Everywhere the Indian team went, this frenzy of supporters followed. Heat, rain, and sunshine – they bore everything to make their country team win. Even pregnant women, babies, and 2-3-year-old kids joined this madness. Reports confirmed that the day India played with South Africa in the Melbourne Cricket Ground, the authorities saw an unprecedented number of prams in the parking bays that are specially earmarked for disable people and babies. To top all this, there was an informal group of drummers playing the Dhol at every location. They were traveling everywhere the team went and played a significant role in electrifying the atmosphere. And the team outperformed every time.
People have traveled from countries as far as the USA to see these matches. What was fascinating for me was to see this sort of support outside India. Had we been in India, this wouldn’t have surprised me; but being in Australia, surrounded by your country people, singing the national anthem at the iconic landmarks of Australia like the Federation Square and the Sydney Central Station and marching through the streets with our flags held high was unexpected. There was a moment when hundreds of Indian fans were passing through the closed building of an Adelaide train station. Suddenly slogans like “Jeet Gaya bhai jeet Gaya, India jeet Gaya” erupted. The whole station exploded with our booming voices!! This was after the team defeated Pakistan. It was just sheer joy and excitement to be part of this madness!!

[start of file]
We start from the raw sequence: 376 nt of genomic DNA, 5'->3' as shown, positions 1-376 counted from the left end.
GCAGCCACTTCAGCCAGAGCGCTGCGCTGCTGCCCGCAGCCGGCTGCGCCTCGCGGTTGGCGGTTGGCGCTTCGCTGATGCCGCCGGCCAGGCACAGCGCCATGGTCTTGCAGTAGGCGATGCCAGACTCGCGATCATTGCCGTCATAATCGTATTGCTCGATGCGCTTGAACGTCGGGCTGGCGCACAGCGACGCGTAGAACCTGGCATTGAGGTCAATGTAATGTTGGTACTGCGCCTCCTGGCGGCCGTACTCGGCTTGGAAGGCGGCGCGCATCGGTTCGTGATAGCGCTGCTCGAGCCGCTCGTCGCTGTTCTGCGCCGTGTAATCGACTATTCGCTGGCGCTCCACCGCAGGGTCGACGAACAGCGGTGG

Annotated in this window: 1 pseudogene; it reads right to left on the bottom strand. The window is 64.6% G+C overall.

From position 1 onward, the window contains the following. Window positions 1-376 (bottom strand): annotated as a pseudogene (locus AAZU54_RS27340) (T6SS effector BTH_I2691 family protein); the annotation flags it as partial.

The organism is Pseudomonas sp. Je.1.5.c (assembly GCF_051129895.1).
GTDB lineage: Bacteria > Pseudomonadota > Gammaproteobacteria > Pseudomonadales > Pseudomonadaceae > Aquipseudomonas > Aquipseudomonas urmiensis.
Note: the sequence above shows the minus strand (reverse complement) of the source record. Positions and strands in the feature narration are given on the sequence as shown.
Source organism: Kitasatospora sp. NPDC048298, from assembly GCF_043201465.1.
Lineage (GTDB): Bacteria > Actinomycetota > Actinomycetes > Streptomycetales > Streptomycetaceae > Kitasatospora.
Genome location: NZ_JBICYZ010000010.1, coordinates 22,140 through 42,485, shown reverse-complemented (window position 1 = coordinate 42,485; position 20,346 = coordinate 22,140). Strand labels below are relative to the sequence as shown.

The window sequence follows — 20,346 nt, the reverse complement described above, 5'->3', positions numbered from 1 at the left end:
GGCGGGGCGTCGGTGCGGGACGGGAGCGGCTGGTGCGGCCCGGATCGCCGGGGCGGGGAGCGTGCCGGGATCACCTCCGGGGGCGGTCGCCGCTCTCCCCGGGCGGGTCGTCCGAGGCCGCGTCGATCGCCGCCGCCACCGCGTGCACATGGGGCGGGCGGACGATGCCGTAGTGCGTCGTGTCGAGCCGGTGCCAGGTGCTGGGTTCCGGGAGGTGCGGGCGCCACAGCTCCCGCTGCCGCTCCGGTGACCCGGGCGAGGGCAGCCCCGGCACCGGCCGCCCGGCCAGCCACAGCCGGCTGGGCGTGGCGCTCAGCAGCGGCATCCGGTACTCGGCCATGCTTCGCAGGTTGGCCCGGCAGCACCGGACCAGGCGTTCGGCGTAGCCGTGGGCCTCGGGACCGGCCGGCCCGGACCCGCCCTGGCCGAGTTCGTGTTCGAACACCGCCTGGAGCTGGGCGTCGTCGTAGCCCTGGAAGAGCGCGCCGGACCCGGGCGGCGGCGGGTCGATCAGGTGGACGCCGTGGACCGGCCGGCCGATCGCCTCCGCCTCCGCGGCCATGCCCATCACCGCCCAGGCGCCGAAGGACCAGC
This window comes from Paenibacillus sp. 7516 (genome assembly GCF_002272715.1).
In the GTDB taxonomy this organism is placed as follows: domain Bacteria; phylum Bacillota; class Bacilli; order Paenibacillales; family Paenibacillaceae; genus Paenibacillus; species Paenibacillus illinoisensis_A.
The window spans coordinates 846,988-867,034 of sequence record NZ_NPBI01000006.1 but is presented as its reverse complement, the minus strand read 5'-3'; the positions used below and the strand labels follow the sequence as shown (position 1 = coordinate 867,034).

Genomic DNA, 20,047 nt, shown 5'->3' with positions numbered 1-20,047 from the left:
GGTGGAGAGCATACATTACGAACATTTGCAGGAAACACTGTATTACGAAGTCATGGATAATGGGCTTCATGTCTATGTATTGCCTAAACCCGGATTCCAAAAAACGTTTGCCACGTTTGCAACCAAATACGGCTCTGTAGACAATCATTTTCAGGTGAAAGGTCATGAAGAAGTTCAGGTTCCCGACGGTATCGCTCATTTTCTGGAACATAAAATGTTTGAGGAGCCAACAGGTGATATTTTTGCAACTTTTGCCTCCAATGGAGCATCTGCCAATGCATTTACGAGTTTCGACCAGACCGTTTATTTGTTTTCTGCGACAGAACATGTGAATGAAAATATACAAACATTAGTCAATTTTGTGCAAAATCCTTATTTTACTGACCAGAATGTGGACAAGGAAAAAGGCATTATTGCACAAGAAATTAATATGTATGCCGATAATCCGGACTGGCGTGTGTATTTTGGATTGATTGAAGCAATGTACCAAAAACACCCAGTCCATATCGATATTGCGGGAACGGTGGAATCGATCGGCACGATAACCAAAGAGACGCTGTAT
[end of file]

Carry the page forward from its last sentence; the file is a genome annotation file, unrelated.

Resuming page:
Indian Effect In WorldWide